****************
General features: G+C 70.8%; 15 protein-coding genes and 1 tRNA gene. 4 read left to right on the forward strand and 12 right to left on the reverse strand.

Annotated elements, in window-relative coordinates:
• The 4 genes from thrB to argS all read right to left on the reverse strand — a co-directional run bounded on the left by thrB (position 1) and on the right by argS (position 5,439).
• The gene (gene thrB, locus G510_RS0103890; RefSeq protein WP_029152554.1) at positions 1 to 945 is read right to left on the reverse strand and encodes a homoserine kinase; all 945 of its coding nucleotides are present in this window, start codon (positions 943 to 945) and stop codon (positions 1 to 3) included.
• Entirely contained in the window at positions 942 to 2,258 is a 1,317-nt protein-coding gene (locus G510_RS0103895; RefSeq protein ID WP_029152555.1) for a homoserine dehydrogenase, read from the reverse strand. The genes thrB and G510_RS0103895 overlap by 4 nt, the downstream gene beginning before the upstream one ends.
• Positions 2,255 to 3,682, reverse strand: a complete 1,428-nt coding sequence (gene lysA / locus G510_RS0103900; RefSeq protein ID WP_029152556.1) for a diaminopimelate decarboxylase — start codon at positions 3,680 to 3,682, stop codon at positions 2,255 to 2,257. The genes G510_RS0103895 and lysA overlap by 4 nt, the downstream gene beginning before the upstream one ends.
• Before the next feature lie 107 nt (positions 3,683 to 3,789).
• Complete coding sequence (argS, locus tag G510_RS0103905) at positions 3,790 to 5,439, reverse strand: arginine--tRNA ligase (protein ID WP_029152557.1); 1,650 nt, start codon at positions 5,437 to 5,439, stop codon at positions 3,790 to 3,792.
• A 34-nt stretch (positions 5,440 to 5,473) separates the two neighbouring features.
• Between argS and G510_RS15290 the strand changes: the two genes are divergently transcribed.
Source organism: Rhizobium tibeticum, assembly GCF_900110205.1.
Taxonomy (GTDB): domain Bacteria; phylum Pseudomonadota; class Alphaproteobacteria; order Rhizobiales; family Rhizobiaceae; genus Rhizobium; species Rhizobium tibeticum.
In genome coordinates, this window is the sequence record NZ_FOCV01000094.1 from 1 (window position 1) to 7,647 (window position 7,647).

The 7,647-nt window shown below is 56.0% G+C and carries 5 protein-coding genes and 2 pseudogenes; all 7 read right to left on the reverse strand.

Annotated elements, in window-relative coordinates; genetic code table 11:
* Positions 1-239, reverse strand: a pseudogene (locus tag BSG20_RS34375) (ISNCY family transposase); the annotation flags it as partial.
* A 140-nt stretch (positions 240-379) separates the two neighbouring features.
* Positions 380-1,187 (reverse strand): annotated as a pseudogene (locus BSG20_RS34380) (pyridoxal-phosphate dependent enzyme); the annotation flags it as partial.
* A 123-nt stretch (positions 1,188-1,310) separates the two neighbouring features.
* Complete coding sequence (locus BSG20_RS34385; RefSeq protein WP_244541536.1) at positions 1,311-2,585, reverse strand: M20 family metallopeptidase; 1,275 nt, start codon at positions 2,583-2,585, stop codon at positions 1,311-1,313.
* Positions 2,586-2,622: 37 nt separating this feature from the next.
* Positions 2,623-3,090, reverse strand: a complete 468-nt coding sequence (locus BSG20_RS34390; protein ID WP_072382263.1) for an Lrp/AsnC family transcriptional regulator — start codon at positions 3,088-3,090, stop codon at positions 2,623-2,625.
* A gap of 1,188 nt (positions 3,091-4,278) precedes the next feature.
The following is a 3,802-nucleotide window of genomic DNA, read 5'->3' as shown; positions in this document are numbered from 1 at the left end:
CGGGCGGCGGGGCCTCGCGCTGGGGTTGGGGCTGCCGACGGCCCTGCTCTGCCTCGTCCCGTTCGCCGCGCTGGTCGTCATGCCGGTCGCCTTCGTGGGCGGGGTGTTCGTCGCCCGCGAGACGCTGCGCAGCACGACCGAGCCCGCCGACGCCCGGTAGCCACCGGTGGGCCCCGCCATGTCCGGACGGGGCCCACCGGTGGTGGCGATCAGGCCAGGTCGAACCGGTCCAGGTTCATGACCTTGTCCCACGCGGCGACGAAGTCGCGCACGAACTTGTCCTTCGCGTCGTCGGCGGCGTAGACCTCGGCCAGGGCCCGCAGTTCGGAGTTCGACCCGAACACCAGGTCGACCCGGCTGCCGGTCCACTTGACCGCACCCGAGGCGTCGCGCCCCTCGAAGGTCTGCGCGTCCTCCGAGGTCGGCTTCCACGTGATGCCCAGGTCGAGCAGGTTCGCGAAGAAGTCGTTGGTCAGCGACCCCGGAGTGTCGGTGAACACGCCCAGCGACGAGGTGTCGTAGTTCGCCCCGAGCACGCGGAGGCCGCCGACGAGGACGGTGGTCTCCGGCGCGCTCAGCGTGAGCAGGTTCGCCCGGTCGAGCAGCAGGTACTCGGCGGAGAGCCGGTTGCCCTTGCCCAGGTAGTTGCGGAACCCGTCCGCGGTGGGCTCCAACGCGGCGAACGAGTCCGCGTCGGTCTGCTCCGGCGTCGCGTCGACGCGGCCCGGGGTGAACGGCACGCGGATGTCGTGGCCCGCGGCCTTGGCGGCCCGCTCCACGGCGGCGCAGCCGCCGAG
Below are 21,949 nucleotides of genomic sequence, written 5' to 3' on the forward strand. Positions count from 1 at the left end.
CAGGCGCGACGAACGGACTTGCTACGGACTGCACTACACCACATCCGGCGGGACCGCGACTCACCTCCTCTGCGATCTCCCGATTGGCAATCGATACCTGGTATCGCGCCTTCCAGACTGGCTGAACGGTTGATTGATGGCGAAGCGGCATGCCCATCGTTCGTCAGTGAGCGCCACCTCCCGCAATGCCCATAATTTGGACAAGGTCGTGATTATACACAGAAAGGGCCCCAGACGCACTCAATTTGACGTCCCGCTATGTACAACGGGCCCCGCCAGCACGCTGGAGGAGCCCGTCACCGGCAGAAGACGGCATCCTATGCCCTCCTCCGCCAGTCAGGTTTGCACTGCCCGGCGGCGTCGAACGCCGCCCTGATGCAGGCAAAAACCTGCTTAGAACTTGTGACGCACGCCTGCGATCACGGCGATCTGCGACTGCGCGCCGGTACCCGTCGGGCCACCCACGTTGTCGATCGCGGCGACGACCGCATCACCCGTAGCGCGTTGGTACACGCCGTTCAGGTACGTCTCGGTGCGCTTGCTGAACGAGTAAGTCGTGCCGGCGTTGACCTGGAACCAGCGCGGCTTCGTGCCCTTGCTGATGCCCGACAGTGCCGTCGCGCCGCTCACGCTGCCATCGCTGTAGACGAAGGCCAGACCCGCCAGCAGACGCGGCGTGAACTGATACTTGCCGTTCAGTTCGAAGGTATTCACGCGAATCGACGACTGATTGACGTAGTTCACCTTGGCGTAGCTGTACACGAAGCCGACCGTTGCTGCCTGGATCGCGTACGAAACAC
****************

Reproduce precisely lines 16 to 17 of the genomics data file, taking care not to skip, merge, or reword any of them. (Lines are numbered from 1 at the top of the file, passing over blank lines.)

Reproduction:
* Positions 1-239, reverse strand: a pseudogene (locus tag BSG20_RS34375) (ISNCY family transposase); the annotation flags it as partial.
* A 140-nt stretch (positions 240-379) separates the two neighbouring features.